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Jimmy Carter and the JFK Assassination


John Simkin
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Found an interesting story in Donald Freed´s book, Death in Washington. He claims that Jimmy Carter told Andrew Young that he was convinced that there had been a conspiracy to kill JFK and Martin Luther King. He said that when he became president he was going to appoint Ted Sorenson as Director of the CIA and that he was going to carry out a full investigation into the two deaths. However, the Senate refused to accept Sorenson and he was forced to nominate Stansfield Turner instead. He did what he could but was given the runaround by the CIA´s top officials.

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Wasn't Ted Sorenson one of the first people called in to make up a story to cover Ted Kennedy's butt right after Chappaquiddick? (E.g., Ted impulsively swam the channel that night back to his hotel, and we're supposed to believe it.) I'm not sure Sorenson would have been the best pick to get to the bottom of the assassinations.

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...Jimmy Carter told Andrew Young that he was convinced that there had been a conspiracy to kill JFK and Martin Luther King. He said that when he became president he was going to appoint Ted Sorenson as Director of the CIA and that he was going to carry out a full investigation into the two deaths. However, the Senate refused to accept Sorenson and he was forced to nominate Stansfield Turner instead. He did what he could but was given the runaround by the CIA´s top officials.

The way that Sorenson's nomination was blocked is illustrative of the forces with which Carter had to contend. There was no up or down vote. There was no insinuation of any impropriety or unfitness on the part of Sorenson. CIA Director Bush and his cronies just couldn't have a true Kennedy loyalist in the position of being Director of the CIA during the post Watergate era, and they kicked and screamed until Carter caved in to the political calculus. In hindsight, Carter should have recognized that the battle lines had been drawn sooner than he'd expected, and that he needed to exert the political will to press forward with Sorenson.

T.C.

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Ron is correct that Sorenson would not have been the right person to "crack the case" because he shared Bobby Kennedy's interest in protecting the "secrets of Camelot" that ould have been revealed by a full-scale investigation.

Moreover, while Sorenson was an outstanding speech writer, I doubt that he had the qualifications to be CIA director.

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Moreover, while Sorenson was an outstanding speech writer, I doubt that he had the qualifications to be CIA director.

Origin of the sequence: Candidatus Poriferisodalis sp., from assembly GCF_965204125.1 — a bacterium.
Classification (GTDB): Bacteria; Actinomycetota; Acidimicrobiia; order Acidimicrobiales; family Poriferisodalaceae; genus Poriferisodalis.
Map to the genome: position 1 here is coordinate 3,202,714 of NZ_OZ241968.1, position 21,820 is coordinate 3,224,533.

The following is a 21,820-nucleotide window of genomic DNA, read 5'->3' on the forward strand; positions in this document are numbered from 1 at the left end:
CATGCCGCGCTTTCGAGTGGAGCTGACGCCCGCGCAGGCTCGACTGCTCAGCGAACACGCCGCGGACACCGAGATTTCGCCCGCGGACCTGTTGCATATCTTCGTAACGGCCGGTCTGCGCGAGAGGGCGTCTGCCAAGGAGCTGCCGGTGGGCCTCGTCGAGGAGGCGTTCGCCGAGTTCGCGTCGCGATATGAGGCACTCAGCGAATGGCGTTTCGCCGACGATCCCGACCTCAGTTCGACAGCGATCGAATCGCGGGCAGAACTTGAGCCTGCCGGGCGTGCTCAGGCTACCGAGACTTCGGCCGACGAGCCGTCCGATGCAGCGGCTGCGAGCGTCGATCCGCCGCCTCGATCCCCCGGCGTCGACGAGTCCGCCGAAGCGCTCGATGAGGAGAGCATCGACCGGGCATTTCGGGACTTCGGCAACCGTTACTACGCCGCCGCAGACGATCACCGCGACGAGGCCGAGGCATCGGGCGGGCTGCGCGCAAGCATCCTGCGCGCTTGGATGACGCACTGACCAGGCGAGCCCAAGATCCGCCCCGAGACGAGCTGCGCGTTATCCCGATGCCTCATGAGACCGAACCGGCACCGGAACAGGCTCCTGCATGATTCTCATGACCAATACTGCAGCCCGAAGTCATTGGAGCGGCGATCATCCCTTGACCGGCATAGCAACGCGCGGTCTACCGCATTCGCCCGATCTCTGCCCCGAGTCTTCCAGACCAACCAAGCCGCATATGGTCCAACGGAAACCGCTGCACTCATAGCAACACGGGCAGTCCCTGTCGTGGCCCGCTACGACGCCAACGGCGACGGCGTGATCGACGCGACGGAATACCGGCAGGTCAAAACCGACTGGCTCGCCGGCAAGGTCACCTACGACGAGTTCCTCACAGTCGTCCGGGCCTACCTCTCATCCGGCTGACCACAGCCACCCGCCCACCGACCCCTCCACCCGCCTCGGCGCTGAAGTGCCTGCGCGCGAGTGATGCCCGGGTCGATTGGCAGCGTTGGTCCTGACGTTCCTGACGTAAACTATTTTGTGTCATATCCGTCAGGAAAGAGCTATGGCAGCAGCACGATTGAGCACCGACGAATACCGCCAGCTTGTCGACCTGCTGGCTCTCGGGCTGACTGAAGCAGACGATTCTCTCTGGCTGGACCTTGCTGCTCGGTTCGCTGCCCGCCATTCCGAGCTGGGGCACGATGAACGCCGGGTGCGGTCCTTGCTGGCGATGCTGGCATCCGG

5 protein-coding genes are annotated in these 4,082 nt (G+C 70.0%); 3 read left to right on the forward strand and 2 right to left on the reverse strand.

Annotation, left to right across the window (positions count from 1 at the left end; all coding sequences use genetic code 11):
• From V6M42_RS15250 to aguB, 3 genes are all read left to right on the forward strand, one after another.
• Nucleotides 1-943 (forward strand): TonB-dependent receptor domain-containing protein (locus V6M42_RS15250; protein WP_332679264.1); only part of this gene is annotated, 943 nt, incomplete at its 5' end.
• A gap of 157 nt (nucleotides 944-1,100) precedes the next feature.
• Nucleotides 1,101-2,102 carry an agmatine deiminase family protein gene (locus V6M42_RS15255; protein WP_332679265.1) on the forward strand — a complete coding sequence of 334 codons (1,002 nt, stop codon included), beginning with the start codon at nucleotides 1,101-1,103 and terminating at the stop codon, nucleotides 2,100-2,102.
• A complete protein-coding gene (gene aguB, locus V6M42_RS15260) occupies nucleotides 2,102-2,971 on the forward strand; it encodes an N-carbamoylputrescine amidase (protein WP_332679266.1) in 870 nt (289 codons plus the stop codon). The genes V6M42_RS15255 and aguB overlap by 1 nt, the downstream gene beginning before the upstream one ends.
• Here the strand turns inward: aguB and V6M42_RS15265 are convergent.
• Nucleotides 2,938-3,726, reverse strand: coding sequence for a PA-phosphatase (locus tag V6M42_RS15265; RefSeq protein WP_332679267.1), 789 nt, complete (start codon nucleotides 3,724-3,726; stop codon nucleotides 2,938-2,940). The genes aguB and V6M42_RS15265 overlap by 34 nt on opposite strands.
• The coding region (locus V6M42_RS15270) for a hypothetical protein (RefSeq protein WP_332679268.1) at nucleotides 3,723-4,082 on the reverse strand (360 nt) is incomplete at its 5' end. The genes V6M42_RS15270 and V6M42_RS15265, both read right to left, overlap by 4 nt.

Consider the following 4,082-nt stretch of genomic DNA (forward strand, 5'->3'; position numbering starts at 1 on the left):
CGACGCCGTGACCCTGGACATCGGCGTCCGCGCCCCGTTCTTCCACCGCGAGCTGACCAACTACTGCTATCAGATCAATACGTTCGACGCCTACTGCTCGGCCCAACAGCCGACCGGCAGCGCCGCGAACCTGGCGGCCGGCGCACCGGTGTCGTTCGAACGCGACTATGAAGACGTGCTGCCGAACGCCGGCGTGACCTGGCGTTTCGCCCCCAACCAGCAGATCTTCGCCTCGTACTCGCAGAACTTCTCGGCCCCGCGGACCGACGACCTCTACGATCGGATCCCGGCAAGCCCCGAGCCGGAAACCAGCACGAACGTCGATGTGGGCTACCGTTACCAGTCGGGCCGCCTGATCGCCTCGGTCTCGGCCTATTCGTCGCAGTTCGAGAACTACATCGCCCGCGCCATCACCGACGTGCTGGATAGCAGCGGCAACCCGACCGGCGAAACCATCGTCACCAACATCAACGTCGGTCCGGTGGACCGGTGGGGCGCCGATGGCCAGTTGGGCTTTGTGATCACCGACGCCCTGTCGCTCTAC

Ted Sorenson was one of only six men in the room when the Secret Deal to resolve the Cuban Missile Crisis was approved. In comparison, what were George H. W. Bush's qualifications? Anything in his past that might qualify has been denied.

T.C.

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Found an interesting story in Donald Freed´s book, Death in Washington. He claims that Jimmy Carter told Andrew Young that he was convinced that there had been a conspiracy to kill JFK and Martin Luther King. He said that when he became president he was going to appoint Ted Sorenson as Director of the CIA and that he was going to carry out a full investigation into the two deaths. However, the Senate refused to accept Sorenson and he was forced to nominate Stansfield Turner instead. He did what he could but was given the runaround by the CIA´s top officials.
For what it's worth:
In 1977 Jimmy Carter nominated him as Director of Central Intelligence, but the nomination was sunk by Senators bearing grudges from earlier years; and by senators who believed that Sorensen would reform the CIA, something not viewed favorably by many; that Sorensen was a pacifist and unequipped to handle the responsibilities of the position; that he did not have the necessary foreign policy experience; and that Sorensen had acted inappropriately in using some sensitive White House files in drafting his book, Kennedy. Despite the fact that these fears were unfounded or exaggerated, Sorensen's nomination was foiled, in part because President Carter refused to support his nominee, and Sorensen withdrew, knowing that his appointment would be rejected.
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In 1977 Jimmy Carter nominated him as Director of Central Intelligence, but the nomination was sunk by Senators bearing grudges from earlier years; and by senators who believed that Sorensen would reform the CIA, something not viewed favorably by many; that Sorensen was a pacifist and unequipped to handle the responsibilities of the position; that he did not have the necessary foreign policy experience; and that Sorensen had acted inappropriately in using some sensitive White House files in drafting his book, Kennedy. Despite the fact that these fears were unfounded or exaggerated, Sorensen's nomination was foiled, in part because President Carter refused to support his nominee, and Sorensen withdrew, knowing that his appointment would be rejected.

The idea that Sorenson was kept from being found suitable as a CIA Director because he used sensitive material to write his book, Kennedy, is particularly delicious given Gerald Ford's problem only three years earlier in his confirmation hearings to become the first unelected V.P. in history (and eventually president) when he was shown to have explicitly used classified materials to write his book about Oswald.

T.C.

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